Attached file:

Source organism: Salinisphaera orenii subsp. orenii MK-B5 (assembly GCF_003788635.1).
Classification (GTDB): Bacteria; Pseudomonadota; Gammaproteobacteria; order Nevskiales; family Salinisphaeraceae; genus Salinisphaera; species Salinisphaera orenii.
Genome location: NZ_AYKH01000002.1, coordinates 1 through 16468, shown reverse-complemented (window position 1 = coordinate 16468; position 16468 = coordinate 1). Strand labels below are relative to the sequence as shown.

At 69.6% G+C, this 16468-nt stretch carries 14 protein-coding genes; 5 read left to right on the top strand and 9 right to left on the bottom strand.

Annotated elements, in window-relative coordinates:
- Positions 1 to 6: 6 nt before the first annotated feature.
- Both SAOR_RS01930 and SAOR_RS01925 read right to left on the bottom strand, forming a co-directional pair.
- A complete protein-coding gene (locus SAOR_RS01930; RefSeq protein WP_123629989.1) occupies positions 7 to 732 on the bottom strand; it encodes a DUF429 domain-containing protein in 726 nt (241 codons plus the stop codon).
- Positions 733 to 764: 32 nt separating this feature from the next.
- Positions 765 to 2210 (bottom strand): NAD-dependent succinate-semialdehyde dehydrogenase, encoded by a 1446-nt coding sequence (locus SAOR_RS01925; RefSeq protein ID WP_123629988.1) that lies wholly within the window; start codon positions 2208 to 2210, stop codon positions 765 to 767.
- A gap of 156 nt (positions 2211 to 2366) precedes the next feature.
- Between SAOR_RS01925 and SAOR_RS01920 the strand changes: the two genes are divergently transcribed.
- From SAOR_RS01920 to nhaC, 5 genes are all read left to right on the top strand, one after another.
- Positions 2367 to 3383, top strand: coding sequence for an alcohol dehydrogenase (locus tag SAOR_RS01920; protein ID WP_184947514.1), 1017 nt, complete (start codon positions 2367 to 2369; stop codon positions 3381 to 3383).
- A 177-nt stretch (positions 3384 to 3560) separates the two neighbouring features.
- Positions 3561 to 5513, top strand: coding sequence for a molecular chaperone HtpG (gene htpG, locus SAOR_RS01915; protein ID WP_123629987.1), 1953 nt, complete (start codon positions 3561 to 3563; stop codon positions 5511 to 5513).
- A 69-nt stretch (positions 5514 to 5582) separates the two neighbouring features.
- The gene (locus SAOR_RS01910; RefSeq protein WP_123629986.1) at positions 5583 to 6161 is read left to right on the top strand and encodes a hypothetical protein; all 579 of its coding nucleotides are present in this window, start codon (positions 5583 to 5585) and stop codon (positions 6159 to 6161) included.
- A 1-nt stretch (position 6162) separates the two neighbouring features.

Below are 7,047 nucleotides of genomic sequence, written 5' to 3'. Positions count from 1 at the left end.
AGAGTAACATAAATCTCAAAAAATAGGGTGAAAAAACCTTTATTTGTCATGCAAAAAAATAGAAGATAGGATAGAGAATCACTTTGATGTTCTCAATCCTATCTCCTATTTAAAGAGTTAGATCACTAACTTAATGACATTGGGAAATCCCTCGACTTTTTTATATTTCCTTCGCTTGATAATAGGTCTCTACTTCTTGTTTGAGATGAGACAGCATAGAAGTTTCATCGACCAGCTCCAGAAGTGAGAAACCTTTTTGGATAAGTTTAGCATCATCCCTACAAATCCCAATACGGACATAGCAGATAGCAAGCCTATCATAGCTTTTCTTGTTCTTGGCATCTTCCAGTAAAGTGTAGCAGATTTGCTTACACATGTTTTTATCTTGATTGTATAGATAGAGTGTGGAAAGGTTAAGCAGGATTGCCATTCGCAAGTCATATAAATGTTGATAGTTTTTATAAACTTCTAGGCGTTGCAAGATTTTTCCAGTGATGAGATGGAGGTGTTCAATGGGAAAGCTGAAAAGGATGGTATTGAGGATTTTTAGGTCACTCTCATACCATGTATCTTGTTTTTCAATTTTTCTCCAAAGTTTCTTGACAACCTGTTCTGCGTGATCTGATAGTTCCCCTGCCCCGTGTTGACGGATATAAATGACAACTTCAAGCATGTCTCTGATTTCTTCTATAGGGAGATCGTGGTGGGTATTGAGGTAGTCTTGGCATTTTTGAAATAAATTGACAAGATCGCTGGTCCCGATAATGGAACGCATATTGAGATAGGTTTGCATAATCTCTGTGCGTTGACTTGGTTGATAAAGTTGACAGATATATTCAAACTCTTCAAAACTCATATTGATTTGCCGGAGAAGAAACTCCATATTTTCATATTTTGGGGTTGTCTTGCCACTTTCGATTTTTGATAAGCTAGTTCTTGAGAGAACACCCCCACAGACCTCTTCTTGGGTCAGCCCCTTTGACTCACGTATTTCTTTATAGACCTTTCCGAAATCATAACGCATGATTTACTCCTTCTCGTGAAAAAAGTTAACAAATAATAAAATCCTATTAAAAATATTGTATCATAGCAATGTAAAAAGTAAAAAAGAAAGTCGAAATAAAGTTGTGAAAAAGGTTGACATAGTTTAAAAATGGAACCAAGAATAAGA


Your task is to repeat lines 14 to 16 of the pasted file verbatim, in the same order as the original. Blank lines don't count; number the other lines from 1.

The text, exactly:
- Positions 2367 to 3383, top strand: coding sequence for an alcohol dehydrogenase (locus tag SAOR_RS01920; protein ID WP_184947514.1), 1017 nt, complete (start codon positions 2367 to 2369; stop codon positions 3381 to 3383).
- A 177-nt stretch (positions 3384 to 3560) separates the two neighbouring features.
- Positions 3561 to 5513, top strand: coding sequence for a molecular chaperone HtpG (gene htpG, locus SAOR_RS01915; protein ID WP_123629987.1), 1953 nt, complete (start codon positions 3561 to 3563; stop codon positions 5511 to 5513).